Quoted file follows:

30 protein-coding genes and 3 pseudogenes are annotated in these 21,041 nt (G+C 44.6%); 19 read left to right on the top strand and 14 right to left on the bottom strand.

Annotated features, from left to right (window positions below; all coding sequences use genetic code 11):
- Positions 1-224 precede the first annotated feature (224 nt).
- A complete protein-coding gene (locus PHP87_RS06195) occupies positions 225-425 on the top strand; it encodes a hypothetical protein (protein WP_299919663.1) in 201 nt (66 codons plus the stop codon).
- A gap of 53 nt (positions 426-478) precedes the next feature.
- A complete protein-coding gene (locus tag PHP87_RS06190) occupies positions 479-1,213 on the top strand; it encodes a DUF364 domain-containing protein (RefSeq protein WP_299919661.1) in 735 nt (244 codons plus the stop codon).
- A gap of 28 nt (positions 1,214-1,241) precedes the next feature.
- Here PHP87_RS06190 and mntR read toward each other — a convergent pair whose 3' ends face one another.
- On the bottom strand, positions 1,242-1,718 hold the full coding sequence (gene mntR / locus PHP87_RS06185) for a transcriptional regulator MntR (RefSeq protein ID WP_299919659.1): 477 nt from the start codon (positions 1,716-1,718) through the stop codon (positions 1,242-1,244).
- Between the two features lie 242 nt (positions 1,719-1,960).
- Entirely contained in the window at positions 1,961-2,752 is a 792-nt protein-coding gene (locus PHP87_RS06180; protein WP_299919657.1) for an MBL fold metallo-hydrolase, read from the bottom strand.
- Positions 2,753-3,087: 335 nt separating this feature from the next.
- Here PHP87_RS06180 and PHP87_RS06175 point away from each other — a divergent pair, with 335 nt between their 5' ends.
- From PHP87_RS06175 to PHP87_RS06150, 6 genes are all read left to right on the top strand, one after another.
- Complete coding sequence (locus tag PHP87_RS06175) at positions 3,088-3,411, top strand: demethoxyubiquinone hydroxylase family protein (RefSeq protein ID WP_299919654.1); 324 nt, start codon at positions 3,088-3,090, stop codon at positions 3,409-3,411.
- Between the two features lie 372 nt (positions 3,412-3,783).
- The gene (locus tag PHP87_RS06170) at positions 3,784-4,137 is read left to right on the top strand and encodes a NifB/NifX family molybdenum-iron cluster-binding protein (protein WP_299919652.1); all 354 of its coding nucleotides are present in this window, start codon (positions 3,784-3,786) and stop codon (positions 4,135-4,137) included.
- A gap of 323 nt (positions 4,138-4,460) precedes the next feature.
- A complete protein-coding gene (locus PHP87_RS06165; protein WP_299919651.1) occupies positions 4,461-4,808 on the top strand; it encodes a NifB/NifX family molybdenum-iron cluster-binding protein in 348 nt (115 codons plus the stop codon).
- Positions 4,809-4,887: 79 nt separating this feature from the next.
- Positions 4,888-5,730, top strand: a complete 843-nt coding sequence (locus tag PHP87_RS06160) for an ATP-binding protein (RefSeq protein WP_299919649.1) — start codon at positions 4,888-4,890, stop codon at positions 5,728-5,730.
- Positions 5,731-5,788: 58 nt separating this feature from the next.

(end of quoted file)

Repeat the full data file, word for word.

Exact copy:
30 protein-coding genes and 3 pseudogenes are annotated in these 21,041 nt (G+C 44.6%); 19 read left to right on the top strand and 14 right to left on the bottom strand.

Annotated features, from left to right (window positions below; all coding sequences use genetic code 11):
- Positions 1-224 precede the first annotated feature (224 nt).
- A complete protein-coding gene (locus PHP87_RS06195) occupies positions 225-425 on the top strand; it encodes a hypothetical protein (protein WP_299919663.1) in 201 nt (66 codons plus the stop codon).
- A gap of 53 nt (positions 426-478) precedes the next feature.
- A complete protein-coding gene (locus tag PHP87_RS06190) occupies positions 479-1,213 on the top strand; it encodes a DUF364 domain-containing protein (RefSeq protein WP_299919661.1) in 735 nt (244 codons plus the stop codon).
- A gap of 28 nt (positions 1,214-1,241) precedes the next feature.
- Here PHP87_RS06190 and mntR read toward each other — a convergent pair whose 3' ends face one another.
- On the bottom strand, positions 1,242-1,718 hold the full coding sequence (gene mntR / locus PHP87_RS06185) for a transcriptional regulator MntR (RefSeq protein ID WP_299919659.1): 477 nt from the start codon (positions 1,716-1,718) through the stop codon (positions 1,242-1,244).
- Between the two features lie 242 nt (positions 1,719-1,960).
- Entirely contained in the window at positions 1,961-2,752 is a 792-nt protein-coding gene (locus PHP87_RS06180; protein WP_299919657.1) for an MBL fold metallo-hydrolase, read from the bottom strand.
- Positions 2,753-3,087: 335 nt separating this feature from the next.
- Here PHP87_RS06180 and PHP87_RS06175 point away from each other — a divergent pair, with 335 nt between their 5' ends.
- From PHP87_RS06175 to PHP87_RS06150, 6 genes are all read left to right on the top strand, one after another.
- Complete coding sequence (locus tag PHP87_RS06175) at positions 3,088-3,411, top strand: demethoxyubiquinone hydroxylase family protein (RefSeq protein ID WP_299919654.1); 324 nt, start codon at positions 3,088-3,090, stop codon at positions 3,409-3,411.
- Between the two features lie 372 nt (positions 3,412-3,783).
- The gene (locus tag PHP87_RS06170) at positions 3,784-4,137 is read left to right on the top strand and encodes a NifB/NifX family molybdenum-iron cluster-binding protein (protein WP_299919652.1); all 354 of its coding nucleotides are present in this window, start codon (positions 3,784-3,786) and stop codon (positions 4,135-4,137) included.
- A gap of 323 nt (positions 4,138-4,460) precedes the next feature.
- A complete protein-coding gene (locus PHP87_RS06165; protein WP_299919651.1) occupies positions 4,461-4,808 on the top strand; it encodes a NifB/NifX family molybdenum-iron cluster-binding protein in 348 nt (115 codons plus the stop codon).
- Positions 4,809-4,887: 79 nt separating this feature from the next.
- Positions 4,888-5,730, top strand: a complete 843-nt coding sequence (locus tag PHP87_RS06160) for an ATP-binding protein (RefSeq protein WP_299919649.1) — start codon at positions 4,888-4,890, stop codon at positions 5,728-5,730.
- Positions 5,731-5,788: 58 nt separating this feature from the next.